There's quite a bit of curiosity about the best operating system to use as a student at Bitmaker. No one will tell you that Linux is a bad idea, and various alumni stand as shining examples of people who made it through the program without caving to the temptation or gentle peer pressure to buy a Mac. I had planned to be one of them.
After the first few weeks, my comfort level with Linux, which I started using for the program, increased to the point where I didn't have any doubts that I'd make it the rest of the way without any troubles.
The software itself is perfectly adequate and for some preferable for working with Rails. With the standard four-quadrant work spaces in Ubuntu, I was able to put my text editor in one, my browser in another, terminals and the server in their own block, and still have a fourth to use as a utility space for anything else I might need. Once they were in place, I would just jump from quadrant to quadrant as necessary. Admittedly, the Mac doesn't deviate from this much, but Ubuntu's free.
The problems I ran into were all based on the hardware.
The Thinkpad that I'd gotten in 2008 worked acceptably well, though flipping quadrants too quickly could be a trial for it. The wireless card wouldn't work with the Bitmaker network, but I was able to work around it with an ethernet cable.
I thought I'd made it. At week six, I was looking ahead to our final projects without considering a new computer or regretting my decision to use Linux in the least.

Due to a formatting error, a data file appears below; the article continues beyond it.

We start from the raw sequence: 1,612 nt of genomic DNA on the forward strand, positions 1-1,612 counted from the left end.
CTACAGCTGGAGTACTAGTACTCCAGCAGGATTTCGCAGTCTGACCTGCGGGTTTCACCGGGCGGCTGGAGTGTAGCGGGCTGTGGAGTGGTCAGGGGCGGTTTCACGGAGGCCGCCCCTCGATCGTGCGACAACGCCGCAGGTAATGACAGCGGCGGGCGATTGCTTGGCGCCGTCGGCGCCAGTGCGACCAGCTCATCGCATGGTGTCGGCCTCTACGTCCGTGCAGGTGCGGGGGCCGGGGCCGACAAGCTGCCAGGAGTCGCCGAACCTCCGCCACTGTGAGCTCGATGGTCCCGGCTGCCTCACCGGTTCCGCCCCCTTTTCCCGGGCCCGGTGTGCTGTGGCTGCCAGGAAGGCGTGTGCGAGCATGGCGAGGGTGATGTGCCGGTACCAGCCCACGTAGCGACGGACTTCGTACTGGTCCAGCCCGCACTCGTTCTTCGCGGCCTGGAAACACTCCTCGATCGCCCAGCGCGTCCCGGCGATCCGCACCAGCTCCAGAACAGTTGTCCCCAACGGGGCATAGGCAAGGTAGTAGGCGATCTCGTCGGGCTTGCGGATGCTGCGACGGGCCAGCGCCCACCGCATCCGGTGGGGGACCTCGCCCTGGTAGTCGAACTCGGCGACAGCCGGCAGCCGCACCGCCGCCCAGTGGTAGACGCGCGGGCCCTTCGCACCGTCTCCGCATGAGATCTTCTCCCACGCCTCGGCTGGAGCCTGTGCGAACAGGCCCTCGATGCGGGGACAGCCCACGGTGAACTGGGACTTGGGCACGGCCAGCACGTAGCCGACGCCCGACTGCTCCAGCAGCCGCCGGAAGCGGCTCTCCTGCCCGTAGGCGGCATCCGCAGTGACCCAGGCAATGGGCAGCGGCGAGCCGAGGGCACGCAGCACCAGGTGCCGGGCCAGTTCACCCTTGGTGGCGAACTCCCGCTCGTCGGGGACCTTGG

Then the screen went dark.
The backlight in the monitor failed the first day my group was meeting to plan our final project. As Graham and Arya were drawing up the screens for our user experience, my monitor was flickering like crazy. A few minutes later it stopped but not in a good way. It took an external monitor and some Googling to diagnose the problem. So while the computer still worked with the external monitor and could be fixed, I decided a new machine would serve me better through the last three weeks of the program.
It wasn't until that point that getting a Mac even became a consideration. Two days later, however, I became a Mac owner. Switching operating systems wasn't a prospect I was very enthusiastic about with three weeks and our two biggest projects left, but within 24 hours of the purchase, my development environment was up and running, meaning I could concentrate on coding instead of worrying about whether anything else on my machine was going to give out.
So while you may hear stories of previous students who found it too difficult to use anything but a Mac, you should know that I was perfectly comfortable in Linux. There were a few reasons that led me to switch. I wanted to get back up and running as quickly as possible, and dual booting and installing a new operating system was going to add steps to that process. I'd been encouraged throughout the program to consider switching, and all the instructors use Macs. Since, by virtue of being here, I'd already put a lot of faith in them, following their unanimous endorsement seemed like an acceptable investment. And from what I can tell from my time at Bitmaker, a Mac is almost an industry standard for web and software development, and by getting one, I'll be acclimated and ready to go when I land my first job in the industry.
By Matt Lackey